A-levels: Examiners 'pull out the stops' but some results are still late

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The Independent Online

Some students may still be awaiting their A-level results a week after they were published, exam boards acknowledged yesterday.

Some students may still be awaiting their A-level results a week after they were published, exam boards acknowledged yesterday.

Exam board officials said they had to deal with an unprecedented amount of errors in administrative information and late coursework from schools and colleges this year.

One exam board, Edexcel, said it had received 20,000 "erroneous" entries, where information had been incorrectly presented to the board.

In addition, 250,000 pieces of coursework counting towards A-level grades were submitted late and there had been 40,000 "pirate" entries – late entrants for exams where the board had not been notified in advance.

A spokeswoman for Edexcel said she was confident there was nothing outstanding and all candidates had now received their marks.

George Turnbull, a representative of the Assessment and Qualifications Alliance exam board and spokesman for the Joint Council for General Qualifications – the umbrella group which represents all exam boards – said: "There will always be cases where, say, scripts have got lost in the post, where people still haven't got their results. Some scripts just can't be traced.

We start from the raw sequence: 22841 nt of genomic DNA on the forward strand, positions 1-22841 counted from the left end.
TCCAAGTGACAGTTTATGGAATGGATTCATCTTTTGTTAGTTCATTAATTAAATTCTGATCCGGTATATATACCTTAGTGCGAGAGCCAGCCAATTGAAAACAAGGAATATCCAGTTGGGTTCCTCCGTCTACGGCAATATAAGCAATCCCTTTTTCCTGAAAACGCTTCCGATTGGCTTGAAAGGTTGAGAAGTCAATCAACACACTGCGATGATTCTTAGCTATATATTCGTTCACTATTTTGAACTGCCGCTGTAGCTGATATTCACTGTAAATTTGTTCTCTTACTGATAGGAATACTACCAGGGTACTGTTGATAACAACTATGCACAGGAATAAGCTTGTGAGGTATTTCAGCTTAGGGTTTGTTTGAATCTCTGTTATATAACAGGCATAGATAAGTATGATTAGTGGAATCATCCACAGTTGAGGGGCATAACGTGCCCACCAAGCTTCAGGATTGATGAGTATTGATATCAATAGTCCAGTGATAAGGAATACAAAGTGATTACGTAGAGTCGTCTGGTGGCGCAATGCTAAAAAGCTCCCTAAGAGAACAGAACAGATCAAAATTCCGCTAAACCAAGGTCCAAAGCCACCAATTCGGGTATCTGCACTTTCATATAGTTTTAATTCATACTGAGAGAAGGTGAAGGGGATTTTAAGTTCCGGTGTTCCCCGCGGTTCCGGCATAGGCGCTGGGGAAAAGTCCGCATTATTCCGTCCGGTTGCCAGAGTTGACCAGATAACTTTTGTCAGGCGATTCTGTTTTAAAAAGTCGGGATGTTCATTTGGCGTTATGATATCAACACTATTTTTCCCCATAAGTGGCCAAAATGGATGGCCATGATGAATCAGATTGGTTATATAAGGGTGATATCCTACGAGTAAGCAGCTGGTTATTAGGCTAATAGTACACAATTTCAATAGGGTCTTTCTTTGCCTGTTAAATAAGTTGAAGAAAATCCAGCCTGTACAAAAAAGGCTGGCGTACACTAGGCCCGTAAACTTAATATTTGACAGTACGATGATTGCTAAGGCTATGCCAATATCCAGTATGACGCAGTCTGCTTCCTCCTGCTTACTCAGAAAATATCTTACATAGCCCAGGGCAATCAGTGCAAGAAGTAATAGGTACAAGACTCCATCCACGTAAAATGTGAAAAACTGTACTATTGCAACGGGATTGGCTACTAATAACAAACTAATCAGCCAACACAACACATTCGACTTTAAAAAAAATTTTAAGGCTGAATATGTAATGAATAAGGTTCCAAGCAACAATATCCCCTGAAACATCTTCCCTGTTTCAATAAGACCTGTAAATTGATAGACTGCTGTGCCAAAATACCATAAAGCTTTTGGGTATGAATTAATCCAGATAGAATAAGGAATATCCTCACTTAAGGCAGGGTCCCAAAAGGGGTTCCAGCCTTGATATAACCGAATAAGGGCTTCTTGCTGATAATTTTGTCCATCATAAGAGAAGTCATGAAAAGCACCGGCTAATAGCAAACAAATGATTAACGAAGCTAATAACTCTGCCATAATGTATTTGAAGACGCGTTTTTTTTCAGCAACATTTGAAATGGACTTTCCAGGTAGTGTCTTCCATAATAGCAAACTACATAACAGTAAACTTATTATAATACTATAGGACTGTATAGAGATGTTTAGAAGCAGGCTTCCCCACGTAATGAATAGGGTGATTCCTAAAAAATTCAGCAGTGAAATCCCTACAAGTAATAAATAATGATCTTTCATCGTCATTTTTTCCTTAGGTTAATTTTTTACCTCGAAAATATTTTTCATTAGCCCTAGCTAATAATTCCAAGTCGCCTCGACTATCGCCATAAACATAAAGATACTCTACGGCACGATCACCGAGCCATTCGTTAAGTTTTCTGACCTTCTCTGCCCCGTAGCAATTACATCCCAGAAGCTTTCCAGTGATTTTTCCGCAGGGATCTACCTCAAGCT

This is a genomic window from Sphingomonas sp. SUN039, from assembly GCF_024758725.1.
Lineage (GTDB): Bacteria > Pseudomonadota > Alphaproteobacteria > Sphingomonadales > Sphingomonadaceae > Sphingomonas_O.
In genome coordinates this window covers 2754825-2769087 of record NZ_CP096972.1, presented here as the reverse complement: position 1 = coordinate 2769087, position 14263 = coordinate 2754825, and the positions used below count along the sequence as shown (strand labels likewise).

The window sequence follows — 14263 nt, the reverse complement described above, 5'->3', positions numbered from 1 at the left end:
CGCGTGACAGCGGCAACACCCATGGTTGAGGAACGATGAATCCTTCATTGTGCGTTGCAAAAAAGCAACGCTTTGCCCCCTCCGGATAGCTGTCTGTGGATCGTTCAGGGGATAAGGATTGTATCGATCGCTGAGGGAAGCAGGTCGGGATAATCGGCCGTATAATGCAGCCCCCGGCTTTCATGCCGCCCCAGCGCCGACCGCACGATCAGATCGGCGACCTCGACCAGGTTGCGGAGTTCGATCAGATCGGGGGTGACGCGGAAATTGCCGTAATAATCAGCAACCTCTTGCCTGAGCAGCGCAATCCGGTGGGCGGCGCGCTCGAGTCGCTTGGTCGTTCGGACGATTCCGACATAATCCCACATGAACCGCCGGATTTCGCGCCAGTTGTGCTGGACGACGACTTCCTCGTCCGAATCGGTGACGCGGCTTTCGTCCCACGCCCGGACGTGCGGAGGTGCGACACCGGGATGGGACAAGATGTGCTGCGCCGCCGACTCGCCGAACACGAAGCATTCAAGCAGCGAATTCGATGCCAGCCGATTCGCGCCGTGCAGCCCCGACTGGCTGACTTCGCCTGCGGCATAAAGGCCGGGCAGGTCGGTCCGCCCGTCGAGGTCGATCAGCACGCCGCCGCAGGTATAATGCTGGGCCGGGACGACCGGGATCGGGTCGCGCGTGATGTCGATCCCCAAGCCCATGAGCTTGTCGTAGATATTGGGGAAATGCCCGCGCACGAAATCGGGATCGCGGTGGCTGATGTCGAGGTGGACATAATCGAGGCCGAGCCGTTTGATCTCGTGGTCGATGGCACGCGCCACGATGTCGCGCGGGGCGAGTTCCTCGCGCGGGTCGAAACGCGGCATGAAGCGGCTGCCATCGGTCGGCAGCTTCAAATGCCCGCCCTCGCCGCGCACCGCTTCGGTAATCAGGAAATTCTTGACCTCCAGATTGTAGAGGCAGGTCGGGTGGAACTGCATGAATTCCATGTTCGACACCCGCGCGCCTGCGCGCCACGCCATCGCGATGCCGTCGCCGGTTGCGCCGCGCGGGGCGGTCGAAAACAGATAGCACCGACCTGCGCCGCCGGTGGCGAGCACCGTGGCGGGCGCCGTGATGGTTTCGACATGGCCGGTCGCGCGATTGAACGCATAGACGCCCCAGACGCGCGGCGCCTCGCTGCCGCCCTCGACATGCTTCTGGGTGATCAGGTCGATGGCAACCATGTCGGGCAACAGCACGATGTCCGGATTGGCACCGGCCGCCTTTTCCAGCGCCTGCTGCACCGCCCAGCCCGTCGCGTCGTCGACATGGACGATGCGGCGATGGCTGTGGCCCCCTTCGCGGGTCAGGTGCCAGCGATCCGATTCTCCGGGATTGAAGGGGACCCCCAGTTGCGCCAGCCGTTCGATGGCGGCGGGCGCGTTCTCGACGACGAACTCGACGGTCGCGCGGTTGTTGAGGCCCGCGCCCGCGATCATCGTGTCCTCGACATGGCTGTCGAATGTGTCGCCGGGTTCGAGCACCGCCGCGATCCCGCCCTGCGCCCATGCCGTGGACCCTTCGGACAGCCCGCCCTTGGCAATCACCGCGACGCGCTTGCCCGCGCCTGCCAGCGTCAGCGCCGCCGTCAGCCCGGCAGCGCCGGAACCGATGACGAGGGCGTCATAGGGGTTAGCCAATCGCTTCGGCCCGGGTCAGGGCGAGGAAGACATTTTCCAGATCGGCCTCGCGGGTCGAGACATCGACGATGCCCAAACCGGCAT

"But the exam boards have pulled all the stops out. We were dealing with a record 24 million scripts this year.

"You could have a case where there is a death in the family of an examiner or scripts have been sent somewhere they shouldn't have been.

"Sometimes they can turn up weeks later and they will then be marked but in the meantime the student will be given an estimated grade.

"Sometimes, also, we can find that where somebody is concerned about the marking we have to look at other papers marked by that examiner. If we find we have to make changes, we will apologise.

"We are on the side of the candidate. We realise how important it is for them to get their marks on time and 99.9 per cent of the time they do."

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